More work for the overworked. If you have plenty of time, you don’t need time management. If you are overworked, you don’t have time for time management. Life is not fair. Hasn’t been since you left the first grade.

Feel overworked if you like. Complain. Or fix it. Complaining is easier. And lasts longer.

The time, the job, and you.
You have noticed that you are better at some things in the morning. Or in the evening. But not all over the day. You have noticed that some jobs fit conveniently together (such as thinking and driving). You have noticed that some jobs take large segments of time while others fit easily into half an hour.

You use all this information to schedule jobs. When did you last check to see how well your scheduling is working for you? If that was a while ago, check again. Maybe you are smarter now. Here are some tricks for time control.

Joblets.
A joblet is a unit of work that has a goal, a start, and a finish. It should fit into a convenient unit of time (twenty minutes, an hour, or the like). It can be part of a larger job. You probably break big jobs into joblets to fit them into the schedule.

The advantage of joblets is that you know what you want to accomplish in the next hour or so. You know when you have accomplished it. And you can take satisfaction in getting it done.

The first joblet in any big job is to break it into joblets. The next joblet is to think about when is the best time to do those joblets.

Mealchecks.
Meals are a convenient time to pay attention to things you take for granted. For time control, pay attention to these questions:

What joblets did you finish off since your last meal?

Would any of these joblets have worked better at some other time?

What joblets will you finish off before the next meal?

Don’t spend more than five minutes on these questions. Try not to think the answers in words. Just use your imagination to see yourself working on the joblets. You can chew and imagine at the same time.

If your meals are too busy for mealchecks, find another regular time. For example, while driving or exercising.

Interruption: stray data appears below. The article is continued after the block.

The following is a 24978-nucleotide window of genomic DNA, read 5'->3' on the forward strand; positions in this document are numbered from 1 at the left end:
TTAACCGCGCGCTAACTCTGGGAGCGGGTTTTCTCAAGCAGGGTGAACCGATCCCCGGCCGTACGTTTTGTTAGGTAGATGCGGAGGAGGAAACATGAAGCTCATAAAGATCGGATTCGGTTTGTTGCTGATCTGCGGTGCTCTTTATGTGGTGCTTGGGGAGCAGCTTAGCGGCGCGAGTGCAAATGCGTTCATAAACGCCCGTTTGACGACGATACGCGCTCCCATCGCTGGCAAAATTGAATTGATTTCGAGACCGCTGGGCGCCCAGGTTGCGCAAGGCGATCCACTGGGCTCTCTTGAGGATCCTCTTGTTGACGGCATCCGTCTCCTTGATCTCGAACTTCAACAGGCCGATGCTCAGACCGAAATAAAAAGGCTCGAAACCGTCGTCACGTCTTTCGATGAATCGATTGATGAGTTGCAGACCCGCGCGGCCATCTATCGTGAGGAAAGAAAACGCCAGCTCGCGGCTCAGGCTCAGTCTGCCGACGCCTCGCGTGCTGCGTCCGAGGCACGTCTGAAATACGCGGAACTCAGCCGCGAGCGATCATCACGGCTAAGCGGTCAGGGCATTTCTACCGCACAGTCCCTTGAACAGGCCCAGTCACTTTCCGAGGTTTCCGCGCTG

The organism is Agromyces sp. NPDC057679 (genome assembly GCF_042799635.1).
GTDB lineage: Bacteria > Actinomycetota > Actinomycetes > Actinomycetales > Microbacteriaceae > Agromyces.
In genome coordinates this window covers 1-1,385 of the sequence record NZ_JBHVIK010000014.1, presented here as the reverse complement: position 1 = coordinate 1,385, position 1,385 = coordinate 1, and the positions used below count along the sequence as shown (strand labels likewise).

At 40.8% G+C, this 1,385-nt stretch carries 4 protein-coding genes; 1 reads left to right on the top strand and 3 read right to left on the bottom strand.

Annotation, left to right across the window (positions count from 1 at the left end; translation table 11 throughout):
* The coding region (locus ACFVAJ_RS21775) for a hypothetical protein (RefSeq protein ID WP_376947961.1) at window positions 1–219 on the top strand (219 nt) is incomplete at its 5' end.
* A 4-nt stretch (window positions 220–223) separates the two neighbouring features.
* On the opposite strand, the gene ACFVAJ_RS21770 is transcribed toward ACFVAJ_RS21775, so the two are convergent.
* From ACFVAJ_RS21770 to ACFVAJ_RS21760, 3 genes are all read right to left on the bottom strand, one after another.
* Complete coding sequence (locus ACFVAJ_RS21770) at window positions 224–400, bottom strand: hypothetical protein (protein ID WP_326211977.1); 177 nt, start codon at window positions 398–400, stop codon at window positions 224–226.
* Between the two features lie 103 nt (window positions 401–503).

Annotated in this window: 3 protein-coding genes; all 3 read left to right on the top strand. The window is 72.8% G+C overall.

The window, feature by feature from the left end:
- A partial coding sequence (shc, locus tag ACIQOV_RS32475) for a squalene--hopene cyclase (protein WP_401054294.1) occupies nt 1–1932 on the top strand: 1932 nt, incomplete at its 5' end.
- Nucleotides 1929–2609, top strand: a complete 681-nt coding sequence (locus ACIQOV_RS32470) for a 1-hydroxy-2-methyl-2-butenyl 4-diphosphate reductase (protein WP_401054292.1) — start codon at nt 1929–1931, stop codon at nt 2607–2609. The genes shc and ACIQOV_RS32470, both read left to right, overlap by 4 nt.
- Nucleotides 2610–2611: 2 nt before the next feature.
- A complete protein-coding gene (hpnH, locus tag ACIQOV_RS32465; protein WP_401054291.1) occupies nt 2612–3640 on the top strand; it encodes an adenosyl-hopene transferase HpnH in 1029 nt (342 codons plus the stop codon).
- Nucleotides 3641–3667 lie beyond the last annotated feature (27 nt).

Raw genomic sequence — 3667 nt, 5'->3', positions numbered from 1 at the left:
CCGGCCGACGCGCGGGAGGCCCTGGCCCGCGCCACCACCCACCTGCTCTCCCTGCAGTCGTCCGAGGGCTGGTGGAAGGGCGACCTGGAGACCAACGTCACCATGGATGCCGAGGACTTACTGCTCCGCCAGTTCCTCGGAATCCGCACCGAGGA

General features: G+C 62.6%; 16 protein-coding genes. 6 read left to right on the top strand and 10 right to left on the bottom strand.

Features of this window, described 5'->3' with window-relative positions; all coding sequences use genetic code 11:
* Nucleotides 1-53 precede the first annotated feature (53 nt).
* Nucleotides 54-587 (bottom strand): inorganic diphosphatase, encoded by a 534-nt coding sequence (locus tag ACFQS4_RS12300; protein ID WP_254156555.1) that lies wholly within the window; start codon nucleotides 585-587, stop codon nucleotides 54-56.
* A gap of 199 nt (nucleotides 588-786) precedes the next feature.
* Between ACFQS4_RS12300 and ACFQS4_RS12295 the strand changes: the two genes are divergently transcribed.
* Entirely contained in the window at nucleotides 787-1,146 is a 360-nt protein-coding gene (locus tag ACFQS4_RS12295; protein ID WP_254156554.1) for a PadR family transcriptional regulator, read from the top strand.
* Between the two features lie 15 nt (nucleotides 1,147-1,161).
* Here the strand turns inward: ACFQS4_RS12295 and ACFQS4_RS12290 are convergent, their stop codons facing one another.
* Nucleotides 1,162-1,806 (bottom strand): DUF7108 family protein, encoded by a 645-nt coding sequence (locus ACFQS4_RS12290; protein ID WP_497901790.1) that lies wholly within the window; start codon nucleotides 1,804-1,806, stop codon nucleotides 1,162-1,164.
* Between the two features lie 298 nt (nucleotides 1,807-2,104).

Time Triage.
While you are thinking about the joblets you are going to finish off, think them into three boxes:
Must
May
You should be so lucky.

And don’t talk to yourself about this. Just imagine the joblets going into their proper boxes.

Schedule the pressures.
If you feel pressured, the schedule trick may help. The trick is not in making the schedule. Anybody can do that. The trick is in believing the schedule.

Three rules.
Treat what you put on your calendar as done for now.
Treat what you schedule as a promise to yourself.
Keep your promises. Or the trick will not work.

The trick here is to get joblets off your mind and onto your calendar. That pressure you feel comes from little memory units in your brain. They are keeping track of what you have to do. You want to convince them that your calendar will take care of that job. If they are convinced, they will stop bugging you.

Use one of these tricks for a week. Then try another. In a month you will take control of your time.

Author's Bio: 

S. H. Evans was Professor of Psychology at Texas Christian University and an independent consultant in behavioral research. Now retired, he works with Dr. D. F. Dansereau, Professor of Psychology at TCU. They maintain a free website based on work by the Applied Cognitive Research Lab at TCU. This site, thinkerer.org, provides simple, commonsense tools for self-improvement, self-direction, learning, and other psychological fixes.